The young man on the other end of the line sounds annoyed.
He might as well have said “What do you want?”
I’m so startled for a second that I don’t answer.
“Is L. there?” I ask in my most well-mannered voice.
“No,” he answers thickly.
Then there’s silence.
“May I leave her a message?” I ask after a pause so long that I can hear myself breathing.
“Yeah,” he answers thickly.
Then there’s more silence.
Though my almost twelve-year-old can sometimes be monosyllabic, I’m not exactly sure what to say. This is beyond not having proper phone manners. The silence is stonewalling.
Then it strikes me: the boy on the other end of the line doesn’t actually know he’s being rude.
It seemed like a silly question. Of course she should ask for two kid tickets! Duh.
But it wasn’t: Athena had never gone up to a movie kiosk, asked for tickets, handed someone money, taken the tickets, and gone into a movie.
Why should she have?
There’s always been a grown-up there to do it for her.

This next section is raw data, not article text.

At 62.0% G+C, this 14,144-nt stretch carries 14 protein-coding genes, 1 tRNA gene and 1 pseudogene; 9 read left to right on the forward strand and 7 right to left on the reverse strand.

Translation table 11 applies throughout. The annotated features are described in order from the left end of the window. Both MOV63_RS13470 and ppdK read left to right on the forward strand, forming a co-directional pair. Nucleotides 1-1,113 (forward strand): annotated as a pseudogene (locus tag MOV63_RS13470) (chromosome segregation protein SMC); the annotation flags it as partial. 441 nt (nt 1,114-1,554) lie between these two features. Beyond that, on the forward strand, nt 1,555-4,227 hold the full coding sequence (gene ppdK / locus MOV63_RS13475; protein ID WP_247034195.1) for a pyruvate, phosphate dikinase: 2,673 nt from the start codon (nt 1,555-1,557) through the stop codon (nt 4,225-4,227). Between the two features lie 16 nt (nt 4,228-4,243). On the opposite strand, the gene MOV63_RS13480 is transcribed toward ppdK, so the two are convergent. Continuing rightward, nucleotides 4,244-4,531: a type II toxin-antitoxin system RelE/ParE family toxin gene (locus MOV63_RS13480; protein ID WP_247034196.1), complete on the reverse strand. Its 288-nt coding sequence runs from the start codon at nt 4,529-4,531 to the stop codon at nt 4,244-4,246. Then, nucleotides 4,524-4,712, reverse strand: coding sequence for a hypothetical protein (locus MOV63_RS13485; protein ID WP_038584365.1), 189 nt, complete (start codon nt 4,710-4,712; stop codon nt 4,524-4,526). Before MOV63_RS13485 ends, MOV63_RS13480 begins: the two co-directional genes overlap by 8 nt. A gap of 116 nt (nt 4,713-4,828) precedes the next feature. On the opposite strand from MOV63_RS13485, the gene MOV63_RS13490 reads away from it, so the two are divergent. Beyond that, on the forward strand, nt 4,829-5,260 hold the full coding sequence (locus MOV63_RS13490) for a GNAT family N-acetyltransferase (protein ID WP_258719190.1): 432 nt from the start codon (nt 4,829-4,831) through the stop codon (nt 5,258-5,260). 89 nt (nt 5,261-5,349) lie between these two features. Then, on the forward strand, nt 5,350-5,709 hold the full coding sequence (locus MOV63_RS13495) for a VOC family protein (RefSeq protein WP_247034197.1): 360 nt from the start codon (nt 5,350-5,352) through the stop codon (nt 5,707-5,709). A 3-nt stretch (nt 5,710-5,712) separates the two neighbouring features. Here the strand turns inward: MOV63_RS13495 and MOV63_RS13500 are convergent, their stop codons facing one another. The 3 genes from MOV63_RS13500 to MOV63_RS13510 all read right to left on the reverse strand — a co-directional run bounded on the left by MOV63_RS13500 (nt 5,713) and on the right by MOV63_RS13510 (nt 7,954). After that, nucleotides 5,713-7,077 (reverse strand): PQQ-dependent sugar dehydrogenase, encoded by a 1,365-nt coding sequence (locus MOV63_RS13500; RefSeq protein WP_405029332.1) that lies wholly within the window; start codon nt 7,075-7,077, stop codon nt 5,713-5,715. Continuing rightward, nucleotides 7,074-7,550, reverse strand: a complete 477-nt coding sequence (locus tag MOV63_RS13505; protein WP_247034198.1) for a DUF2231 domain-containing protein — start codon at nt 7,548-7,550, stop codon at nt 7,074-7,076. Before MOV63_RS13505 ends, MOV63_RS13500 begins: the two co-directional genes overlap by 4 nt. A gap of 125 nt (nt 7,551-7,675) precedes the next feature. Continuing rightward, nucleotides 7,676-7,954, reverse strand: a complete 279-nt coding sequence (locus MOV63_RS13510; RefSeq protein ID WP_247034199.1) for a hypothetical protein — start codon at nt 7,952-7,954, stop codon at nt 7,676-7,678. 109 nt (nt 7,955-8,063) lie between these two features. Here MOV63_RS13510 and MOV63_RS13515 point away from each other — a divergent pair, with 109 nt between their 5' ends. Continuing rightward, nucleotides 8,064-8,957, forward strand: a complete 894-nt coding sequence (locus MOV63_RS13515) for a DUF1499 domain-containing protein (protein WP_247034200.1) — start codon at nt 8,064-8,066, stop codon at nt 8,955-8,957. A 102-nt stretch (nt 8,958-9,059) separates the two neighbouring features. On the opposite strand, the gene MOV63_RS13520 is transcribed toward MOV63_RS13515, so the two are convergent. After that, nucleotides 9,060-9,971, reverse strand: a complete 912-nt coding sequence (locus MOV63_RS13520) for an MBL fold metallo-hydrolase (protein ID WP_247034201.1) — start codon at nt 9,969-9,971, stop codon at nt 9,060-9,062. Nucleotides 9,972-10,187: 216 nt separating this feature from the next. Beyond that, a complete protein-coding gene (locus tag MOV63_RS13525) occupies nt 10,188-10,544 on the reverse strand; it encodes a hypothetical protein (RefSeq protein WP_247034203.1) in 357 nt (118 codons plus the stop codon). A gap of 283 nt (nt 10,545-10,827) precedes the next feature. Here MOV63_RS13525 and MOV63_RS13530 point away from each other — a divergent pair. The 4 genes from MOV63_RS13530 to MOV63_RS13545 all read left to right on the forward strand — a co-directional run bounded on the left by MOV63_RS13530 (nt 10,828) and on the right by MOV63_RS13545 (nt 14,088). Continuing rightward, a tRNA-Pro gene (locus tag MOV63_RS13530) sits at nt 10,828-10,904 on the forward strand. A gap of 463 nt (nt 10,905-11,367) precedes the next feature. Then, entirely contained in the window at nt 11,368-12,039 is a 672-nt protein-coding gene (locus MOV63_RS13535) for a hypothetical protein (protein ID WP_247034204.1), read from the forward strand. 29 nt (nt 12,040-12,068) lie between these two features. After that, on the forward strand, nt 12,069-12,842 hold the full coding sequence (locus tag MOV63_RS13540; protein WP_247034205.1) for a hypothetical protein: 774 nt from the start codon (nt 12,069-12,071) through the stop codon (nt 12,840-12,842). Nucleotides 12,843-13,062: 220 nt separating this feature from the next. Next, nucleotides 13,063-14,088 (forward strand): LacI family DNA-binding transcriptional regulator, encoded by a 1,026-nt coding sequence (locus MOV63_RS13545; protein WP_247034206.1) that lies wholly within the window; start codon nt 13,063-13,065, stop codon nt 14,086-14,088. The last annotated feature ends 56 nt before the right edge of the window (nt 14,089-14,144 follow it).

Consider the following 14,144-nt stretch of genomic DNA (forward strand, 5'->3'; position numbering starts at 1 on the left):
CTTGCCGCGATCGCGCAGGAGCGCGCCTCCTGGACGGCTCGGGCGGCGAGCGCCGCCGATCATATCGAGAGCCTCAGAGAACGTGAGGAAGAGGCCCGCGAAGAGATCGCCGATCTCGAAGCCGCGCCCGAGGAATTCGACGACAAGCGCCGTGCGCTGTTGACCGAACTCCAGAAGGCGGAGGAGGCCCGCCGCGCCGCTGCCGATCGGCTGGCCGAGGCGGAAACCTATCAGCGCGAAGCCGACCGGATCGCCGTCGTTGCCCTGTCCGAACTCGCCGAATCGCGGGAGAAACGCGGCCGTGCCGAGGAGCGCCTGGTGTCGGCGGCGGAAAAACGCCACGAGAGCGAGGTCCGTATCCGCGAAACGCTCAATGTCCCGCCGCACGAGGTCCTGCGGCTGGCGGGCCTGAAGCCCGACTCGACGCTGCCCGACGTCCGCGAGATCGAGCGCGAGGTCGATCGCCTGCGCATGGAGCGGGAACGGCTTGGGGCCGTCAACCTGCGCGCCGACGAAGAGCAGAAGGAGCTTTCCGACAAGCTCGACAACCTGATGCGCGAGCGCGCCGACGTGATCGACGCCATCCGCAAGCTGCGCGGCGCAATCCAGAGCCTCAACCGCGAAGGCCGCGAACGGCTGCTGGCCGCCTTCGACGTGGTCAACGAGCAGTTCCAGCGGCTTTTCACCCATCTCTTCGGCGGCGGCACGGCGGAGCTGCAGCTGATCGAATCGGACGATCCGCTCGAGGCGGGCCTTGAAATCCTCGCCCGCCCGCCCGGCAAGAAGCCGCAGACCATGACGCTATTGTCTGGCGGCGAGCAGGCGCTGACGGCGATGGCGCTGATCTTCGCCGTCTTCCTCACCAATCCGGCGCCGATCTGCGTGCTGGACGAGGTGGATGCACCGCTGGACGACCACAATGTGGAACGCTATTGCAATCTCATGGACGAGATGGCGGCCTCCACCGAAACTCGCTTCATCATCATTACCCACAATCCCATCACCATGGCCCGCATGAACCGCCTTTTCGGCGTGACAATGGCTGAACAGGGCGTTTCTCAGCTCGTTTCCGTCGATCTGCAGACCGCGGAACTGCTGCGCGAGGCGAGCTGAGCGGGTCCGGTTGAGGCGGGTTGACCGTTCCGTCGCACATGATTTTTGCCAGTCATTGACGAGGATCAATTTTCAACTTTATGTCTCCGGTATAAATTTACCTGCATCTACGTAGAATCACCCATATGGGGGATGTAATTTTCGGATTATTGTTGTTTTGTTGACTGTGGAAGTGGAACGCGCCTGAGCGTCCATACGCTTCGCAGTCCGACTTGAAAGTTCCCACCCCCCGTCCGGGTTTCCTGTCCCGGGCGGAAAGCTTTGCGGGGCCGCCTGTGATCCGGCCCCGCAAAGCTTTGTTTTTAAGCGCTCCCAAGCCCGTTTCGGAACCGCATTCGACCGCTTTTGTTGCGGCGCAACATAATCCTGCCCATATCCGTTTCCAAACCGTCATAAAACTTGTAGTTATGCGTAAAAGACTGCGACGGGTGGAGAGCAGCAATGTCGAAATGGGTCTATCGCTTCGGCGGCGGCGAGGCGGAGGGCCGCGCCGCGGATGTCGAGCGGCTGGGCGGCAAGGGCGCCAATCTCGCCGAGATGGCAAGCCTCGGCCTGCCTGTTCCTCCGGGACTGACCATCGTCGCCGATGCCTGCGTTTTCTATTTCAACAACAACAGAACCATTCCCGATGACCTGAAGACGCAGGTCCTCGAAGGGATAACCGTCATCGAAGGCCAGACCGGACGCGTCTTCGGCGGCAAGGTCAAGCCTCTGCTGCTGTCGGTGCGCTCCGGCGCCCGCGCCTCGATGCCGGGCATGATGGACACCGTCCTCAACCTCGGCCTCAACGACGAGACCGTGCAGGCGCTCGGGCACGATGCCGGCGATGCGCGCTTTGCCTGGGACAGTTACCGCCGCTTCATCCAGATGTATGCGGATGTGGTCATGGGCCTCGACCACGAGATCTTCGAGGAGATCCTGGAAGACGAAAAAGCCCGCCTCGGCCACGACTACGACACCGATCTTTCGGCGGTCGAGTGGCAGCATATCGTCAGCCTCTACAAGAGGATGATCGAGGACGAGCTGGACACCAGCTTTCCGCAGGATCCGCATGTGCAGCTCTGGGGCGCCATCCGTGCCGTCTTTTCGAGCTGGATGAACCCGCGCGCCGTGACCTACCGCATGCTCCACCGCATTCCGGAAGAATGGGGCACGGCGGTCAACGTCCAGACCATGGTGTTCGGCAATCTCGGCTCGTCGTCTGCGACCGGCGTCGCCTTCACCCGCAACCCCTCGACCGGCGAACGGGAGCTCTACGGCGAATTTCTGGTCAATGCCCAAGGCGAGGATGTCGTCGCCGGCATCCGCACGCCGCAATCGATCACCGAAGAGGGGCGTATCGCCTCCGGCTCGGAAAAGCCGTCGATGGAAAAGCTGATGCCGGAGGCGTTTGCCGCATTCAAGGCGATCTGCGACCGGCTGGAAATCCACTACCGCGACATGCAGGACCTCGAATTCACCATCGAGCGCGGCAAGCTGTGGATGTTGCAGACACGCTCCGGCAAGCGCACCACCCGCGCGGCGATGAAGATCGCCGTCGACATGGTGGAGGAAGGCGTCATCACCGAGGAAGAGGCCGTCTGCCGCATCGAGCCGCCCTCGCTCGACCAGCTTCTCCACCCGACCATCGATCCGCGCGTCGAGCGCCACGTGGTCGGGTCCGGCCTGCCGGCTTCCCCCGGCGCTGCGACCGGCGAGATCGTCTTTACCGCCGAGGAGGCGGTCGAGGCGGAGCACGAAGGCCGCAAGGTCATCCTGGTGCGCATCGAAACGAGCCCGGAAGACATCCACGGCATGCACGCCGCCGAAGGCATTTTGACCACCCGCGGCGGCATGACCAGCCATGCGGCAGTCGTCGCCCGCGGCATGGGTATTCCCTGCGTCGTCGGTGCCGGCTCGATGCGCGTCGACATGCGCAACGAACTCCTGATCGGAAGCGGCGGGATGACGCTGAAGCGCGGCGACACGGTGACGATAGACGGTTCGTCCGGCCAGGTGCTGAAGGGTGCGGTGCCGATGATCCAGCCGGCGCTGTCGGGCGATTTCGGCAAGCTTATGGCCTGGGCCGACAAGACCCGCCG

If your kid doesn’t have proper phone manners or any practice speaking on the phone and answers calls in monosyllables, are they being rude?
But is it their fault?
It’s our fault as parents if our children are rude on the phone and have bad phone manners
It’s our fault as parents if we haven’t taken the time to teach our children proper phone manners.
Most children don’t know better.
And we parents forget to teach them.
But it’s not hard to teach a child phone manners.
We need to teach them to say:
“Hello, this is A. Is B. there please?”
“May I please ask who’s calling?”
“Just a minute please.”
“I’m sorry, she’s not available. May I take a message?”
Adults are impressed by children who are polite.
It’s annoying to call someone and get stonewalled by an impolite child on the other end of the phone.
Now, if you would please be so kind as to pardon me.
I must excuse myself to go do some role playing to teach my kids some proper phone manners.
Published: November 10, 2011
Last updated: January 25, 2019